Friday, June 29, 2012

Burning Plastic Can Kill You

Just as a PSA-- a firefighter friend of mine was recently hospitalized for several days after responding to a fire and unknowingly inhaling hydrogen cyanide (HCN). The 'fire' was a plastic dish that an elderly woman had mistakenly put on a stove, and which melted, ignited, and gave off hydrogen cyanide. It wasn't much of a mess but it was still enough to almost kill someone. DO NOT BURN OR MELT PLASTIC.

You can also take this as a good reason to rationalize the use of plastics on the whole.

Everyone knows fires contain lots of things that are dangerous to breathe-- carbon monoxide, smoke, too-hot air, etc.  HCN poisoning is rapidly becoming a major concern for firefighters; a lot of good people --residents, neighbors, and firefighters alike-- have been sent to the hospital over the last few years with HCN poisoning.

With the increased use of plastic in the last couple decades, particularly in building materials themselves (PVC pipe, plastic-based carpet, vinyl tile) fires are actually becoming even more hazardous than they used to be, since the air in and near the buildings is saturated with toxic (and I MEAN toxic) vapors,  fumes, and particulates.(footnote 1)  This is one reason SCBA tanks and full-face respirators have become standard turnout equipment for fire crews rather than specialty kit, and why departments able to afford them in these days of eagle-squeezing budgets are issuing HCN alarms to their first responders.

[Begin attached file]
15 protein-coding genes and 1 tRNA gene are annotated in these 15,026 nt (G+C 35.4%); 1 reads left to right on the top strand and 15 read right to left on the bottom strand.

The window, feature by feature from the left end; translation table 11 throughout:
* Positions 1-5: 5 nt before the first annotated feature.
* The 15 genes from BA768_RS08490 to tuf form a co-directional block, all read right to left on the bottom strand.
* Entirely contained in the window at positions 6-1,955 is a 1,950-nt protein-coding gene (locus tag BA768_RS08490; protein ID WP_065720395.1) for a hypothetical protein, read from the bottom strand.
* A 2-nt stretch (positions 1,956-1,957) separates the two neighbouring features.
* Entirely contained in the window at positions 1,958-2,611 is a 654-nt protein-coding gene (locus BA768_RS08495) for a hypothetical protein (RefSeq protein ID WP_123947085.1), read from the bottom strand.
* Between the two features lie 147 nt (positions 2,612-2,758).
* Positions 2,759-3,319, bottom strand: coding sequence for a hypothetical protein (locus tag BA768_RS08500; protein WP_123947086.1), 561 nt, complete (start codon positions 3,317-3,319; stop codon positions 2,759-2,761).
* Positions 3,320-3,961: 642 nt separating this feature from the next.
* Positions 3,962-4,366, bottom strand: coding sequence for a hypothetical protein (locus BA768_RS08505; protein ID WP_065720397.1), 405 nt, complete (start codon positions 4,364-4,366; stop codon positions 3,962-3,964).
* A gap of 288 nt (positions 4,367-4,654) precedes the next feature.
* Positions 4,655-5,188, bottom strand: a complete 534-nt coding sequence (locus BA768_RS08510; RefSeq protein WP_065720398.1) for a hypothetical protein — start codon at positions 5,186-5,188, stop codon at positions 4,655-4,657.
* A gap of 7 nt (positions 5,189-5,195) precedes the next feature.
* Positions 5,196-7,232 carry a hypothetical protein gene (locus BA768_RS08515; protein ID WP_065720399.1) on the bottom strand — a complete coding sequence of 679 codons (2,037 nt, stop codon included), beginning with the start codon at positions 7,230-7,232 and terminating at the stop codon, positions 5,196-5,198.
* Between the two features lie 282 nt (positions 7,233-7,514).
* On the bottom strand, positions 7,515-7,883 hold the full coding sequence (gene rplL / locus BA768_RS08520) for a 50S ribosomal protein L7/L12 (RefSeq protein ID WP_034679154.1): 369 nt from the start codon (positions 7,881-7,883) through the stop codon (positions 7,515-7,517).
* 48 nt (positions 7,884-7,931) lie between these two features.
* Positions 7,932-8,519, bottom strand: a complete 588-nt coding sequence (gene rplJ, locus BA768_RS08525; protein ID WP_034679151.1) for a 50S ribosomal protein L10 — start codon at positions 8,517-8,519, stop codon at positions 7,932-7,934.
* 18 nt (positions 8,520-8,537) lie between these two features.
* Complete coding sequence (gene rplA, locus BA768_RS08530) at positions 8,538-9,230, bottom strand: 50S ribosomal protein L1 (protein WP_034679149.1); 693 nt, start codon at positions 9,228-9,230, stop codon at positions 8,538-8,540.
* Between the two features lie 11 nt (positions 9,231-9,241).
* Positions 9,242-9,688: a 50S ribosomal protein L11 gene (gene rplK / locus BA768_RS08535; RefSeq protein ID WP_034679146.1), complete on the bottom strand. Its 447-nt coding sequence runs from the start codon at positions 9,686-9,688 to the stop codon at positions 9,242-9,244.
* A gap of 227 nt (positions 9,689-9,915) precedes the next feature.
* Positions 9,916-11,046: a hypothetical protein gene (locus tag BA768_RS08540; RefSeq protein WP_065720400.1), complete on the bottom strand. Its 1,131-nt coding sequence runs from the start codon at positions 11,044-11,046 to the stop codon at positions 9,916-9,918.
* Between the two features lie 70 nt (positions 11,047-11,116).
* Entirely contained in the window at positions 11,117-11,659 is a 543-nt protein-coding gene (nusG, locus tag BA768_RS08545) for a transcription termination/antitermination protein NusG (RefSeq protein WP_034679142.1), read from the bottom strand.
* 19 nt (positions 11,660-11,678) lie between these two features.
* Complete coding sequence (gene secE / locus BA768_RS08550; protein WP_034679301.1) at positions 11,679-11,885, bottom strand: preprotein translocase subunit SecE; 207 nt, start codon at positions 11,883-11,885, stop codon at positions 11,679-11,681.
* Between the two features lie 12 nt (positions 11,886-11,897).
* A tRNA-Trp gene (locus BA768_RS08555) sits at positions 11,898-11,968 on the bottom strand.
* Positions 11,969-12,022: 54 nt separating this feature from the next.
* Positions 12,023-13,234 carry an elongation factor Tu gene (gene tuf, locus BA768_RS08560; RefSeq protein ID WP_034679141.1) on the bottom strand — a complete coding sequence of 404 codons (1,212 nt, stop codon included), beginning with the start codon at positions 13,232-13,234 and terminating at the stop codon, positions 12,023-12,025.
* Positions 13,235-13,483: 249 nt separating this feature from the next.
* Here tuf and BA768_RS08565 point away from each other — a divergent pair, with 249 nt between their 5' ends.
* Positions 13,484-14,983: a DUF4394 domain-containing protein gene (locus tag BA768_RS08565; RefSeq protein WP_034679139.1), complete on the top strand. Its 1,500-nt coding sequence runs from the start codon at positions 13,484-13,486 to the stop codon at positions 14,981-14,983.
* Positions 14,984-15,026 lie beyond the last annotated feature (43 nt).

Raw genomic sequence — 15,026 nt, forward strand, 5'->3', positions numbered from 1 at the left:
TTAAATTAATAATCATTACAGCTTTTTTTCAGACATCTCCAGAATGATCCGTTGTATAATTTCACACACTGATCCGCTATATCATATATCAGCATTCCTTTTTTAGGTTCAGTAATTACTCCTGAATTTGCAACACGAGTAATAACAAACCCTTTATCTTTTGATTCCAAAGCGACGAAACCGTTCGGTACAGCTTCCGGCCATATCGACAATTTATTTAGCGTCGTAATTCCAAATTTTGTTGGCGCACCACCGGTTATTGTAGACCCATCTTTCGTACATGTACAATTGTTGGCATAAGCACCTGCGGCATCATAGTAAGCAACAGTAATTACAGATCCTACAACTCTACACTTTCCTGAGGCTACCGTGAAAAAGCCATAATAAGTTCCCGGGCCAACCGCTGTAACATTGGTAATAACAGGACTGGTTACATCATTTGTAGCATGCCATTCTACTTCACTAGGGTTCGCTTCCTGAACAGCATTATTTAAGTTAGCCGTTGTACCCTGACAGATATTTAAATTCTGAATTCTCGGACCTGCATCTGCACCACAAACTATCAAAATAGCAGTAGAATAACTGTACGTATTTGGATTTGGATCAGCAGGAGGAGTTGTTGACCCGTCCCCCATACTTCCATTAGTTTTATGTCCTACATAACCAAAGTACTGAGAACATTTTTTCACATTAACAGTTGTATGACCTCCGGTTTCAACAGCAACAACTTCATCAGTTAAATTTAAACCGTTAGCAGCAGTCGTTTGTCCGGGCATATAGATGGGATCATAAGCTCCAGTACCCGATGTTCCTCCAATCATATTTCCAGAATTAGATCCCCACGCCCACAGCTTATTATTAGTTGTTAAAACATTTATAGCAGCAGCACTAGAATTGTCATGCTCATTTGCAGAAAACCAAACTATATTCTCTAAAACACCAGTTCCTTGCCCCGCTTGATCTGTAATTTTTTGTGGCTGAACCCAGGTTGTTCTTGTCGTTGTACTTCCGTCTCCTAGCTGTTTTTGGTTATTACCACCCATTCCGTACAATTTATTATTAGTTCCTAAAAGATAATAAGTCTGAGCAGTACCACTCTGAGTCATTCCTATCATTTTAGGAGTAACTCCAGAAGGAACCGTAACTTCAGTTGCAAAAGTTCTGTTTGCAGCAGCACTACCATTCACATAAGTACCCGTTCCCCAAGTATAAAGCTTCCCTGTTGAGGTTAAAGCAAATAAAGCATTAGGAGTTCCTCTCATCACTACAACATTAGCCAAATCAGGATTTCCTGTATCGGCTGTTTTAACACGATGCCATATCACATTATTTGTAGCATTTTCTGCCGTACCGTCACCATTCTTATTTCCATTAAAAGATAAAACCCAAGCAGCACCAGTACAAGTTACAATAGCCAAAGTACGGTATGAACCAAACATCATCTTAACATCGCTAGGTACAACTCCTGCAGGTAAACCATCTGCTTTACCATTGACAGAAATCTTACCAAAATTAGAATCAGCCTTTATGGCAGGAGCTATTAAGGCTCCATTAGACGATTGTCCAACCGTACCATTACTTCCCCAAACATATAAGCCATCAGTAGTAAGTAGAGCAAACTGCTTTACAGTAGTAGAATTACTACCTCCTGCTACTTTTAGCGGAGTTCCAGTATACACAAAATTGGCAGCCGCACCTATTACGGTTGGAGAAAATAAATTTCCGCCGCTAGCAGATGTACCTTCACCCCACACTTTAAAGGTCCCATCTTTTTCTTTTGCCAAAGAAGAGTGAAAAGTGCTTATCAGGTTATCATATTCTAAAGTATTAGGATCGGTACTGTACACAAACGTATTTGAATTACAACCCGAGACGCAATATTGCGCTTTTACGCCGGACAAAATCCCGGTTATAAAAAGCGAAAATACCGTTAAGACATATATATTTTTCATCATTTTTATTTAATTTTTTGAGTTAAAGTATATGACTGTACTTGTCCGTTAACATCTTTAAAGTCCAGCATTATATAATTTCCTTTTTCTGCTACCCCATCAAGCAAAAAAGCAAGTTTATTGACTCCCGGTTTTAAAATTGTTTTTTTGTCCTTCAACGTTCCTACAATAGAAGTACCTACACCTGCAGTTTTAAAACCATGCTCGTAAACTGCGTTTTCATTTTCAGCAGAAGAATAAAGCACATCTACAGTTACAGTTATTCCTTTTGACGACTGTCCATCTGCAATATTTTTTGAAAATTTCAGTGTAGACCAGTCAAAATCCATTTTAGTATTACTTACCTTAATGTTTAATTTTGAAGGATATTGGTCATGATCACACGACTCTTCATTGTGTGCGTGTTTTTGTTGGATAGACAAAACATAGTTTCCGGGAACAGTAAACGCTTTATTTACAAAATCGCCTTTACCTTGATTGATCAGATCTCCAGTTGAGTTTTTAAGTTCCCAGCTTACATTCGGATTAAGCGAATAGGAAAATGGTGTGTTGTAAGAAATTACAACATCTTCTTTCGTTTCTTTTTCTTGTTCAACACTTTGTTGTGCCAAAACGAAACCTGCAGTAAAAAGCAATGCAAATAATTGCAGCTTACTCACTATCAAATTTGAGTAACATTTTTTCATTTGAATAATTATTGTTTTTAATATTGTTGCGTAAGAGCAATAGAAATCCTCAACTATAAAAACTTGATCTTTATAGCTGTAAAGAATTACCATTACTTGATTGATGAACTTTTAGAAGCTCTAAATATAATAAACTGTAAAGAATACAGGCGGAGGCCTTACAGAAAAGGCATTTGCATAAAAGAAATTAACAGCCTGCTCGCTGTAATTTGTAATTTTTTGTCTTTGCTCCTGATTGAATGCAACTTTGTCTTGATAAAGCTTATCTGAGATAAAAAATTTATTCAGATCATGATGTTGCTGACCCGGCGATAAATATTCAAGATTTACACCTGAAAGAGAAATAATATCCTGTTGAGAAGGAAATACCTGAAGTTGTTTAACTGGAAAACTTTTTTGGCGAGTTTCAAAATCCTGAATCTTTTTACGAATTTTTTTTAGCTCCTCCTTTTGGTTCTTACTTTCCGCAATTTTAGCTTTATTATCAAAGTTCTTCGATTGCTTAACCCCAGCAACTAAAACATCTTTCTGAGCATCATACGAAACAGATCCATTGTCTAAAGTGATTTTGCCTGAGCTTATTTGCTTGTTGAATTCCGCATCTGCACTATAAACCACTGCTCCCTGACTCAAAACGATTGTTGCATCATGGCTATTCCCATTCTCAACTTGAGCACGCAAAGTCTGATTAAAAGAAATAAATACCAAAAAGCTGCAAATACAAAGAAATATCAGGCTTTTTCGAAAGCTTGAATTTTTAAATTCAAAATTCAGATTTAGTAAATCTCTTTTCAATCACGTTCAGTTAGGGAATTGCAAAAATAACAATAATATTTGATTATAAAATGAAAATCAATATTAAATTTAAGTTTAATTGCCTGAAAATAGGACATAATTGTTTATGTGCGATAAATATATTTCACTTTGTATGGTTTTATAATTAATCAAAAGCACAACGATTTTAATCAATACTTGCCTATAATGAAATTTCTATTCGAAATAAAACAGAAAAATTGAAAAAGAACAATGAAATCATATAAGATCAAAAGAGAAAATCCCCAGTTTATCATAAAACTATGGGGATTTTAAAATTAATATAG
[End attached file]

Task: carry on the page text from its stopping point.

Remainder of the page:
During the 2003 Station Nightclub fire in Providence, Rhode Island, which killed 100 people-- and which my brother survived, may any gods who might be listening be thanked-- the fire generated enough carbon monoxide and hydrogen cyanide to turn the place into a gas chamber in NINETY SECONDS.(footnote 2)
Building materials or plastic products don't typically contain HCN itself (unless, as a remote possibility, as a dye) but hydrogen cyanide itself is very flammable and solid HCN will probably burn to nothing before it can become a hazard, if nothing aerosolizes or evolves it to a gas.

The atmospheric problems are created when the compound forms as a combustion byproduct, e.g. the vinyl component in polyvinyl chloride (PVC) reacts with the nitrogen in the atmosphere or another nitrogen compound. The vinyl chloride donates the hydrogen and carbon, the ammonia donates the nitrogen and more hydrogen, and the fire provides the energy to fuel the reaction.   A related reaction can also generate hydrochloric acid (HCL) gas, using hydrogen and the chlorine component.

This article from Fire  sums up some of the hazards of HCN in the atmosphere.  You can get dangerous quantities of HCN from even very small and apparently insignificant incidents-- case in point, what happened to my friend.  A plastic dish on a stove almost killed him.

If significant concentrations are inhaled, it can be extremely dangerous within very short time windows, since HCN poisoning shuts down cell respiration.  HCN poisoning Initial symptoms of cyanide poisoning can occur from exposure to 20 to 40 ppm, including weakness, headache, mental confusion, vertigo, fatigue, anxiety, shortness of breath, and sometimes nausea and vomiting (your body is trying to detox itself). The mental weakness is a killer because it hinders your ability to recognize the problem and escape.